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A Stranger Wants to Give Me Money -
Could This Be an Incoming Transfer Scam?

A number of indicators can identify an internet scam. The most powerful is a request (or even a demand) to send money to someone under dubious circumstances. But what if you were given a large sum of money instead of giving your money away? That sounds fantastic. What's the catch, exactly? The problem is that you will not receive the funds. I'm going to tell you a personal story about how I was duped. I had a personal website when I first started out as a freelance designer. It didn't get much use, but I didn't want to close it because having a personal domain name has significant advantages.

For a long time, the site hadn't brought in any new clients, then one day, I got a message that said, "Hey there, this is Rebecca." "Do you do logo design?" I inquire. We swapped a few emails, but nothing particularly lengthy. Rebecca, it appeared, had started a new business. The website was still being built, and a "consultant was handling the logo and brochure contents." Mr. Andy is his name. 

On the other hand, Rebecca was so ready to get started that she accepted Andy's initial suggestion and gave the go-ahead without hesitation. The only minor stumbling block was Rebecca's requirement for materials from that consultant - and Rebecca owed Mr. Andy money. It wasn't a large sum, just over a thousand dollars, and Rebecca was happy paying it, but the transfer was being held up due to "technical difficulties."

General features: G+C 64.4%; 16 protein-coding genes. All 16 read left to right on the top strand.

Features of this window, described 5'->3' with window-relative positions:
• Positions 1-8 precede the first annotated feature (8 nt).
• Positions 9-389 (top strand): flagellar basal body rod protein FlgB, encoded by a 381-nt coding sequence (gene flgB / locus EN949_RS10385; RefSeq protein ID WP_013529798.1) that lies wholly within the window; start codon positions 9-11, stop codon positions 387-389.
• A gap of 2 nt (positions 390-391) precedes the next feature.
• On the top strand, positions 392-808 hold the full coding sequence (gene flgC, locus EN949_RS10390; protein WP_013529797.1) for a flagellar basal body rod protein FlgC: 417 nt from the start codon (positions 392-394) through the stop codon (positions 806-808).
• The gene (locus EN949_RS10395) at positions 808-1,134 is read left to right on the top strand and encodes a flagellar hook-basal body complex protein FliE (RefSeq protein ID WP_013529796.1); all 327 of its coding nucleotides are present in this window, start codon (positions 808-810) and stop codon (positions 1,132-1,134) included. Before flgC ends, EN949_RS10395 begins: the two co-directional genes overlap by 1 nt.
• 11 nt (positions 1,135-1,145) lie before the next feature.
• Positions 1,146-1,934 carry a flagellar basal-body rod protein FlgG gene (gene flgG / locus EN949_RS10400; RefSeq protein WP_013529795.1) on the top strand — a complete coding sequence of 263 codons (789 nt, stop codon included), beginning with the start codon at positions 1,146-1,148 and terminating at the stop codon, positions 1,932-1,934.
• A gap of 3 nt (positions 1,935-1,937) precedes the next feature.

On the other hand, Rebecca suggested she could send it to me. It would be really beneficial to get the project back on track. Is that all right? She would pay Mr. Andy the cost of the job as well as the debt, plus a little extra for my effort. Andy would then send Mr. Andy the money owing to him, and everyone would live happily ever after. 

Who could refuse such a tempting offer?

Incoming Transfer Scam: How it Works

The offer, as enticing as it may appear, is suspect. For at least a few years, this type of con has been going around. After I consented to the suggestion, the following happened: 

  • Rebecca transferred $5,000 to my account, including $3,000 for my fee, $1,500 for Mr. Andy's debt, and $500 for the "inconvenience." 
  • I then transferred $1,500 from my account to Mr. Andy's, as arranged. 
  • The card used to conduct the original transfer was detected as stolen a few days or weeks later. My fee and the extra money were both lost when the bank reversed the transaction. The transfer to Mr. Andy, on the other hand, cannot be canceled. That operation, ironically, was lawful.

I contacted fundstrace after the scam and submitted the legal documents. I was able to retrieve the money I had lost thanks to their team and experience. Needless to say, the deal sounded too good to be true, so keep this story in mind if you ever come across one.

What Should You Do if You Have Already Received the Transfer?

In the vast majority of circumstances, the easiest and most successful response is to do nothing at all. In this rare instance, inaction is preferable to action. Block questionable "customers" and advise erroneous transfer senders to contact their bank. Also, if possible, phone your bank to explain the problem. Please don't spend the unexpected cash, either; the sender may try to recover it through a bank or a court.

For additional insights on this matter, I would recommend that you speak to the fundstrace professionals. They are a team of expert recovery agents who deal primarily in scam recovery. They are in the field and always know about current on goings so I am sure they can help you out with what to do.


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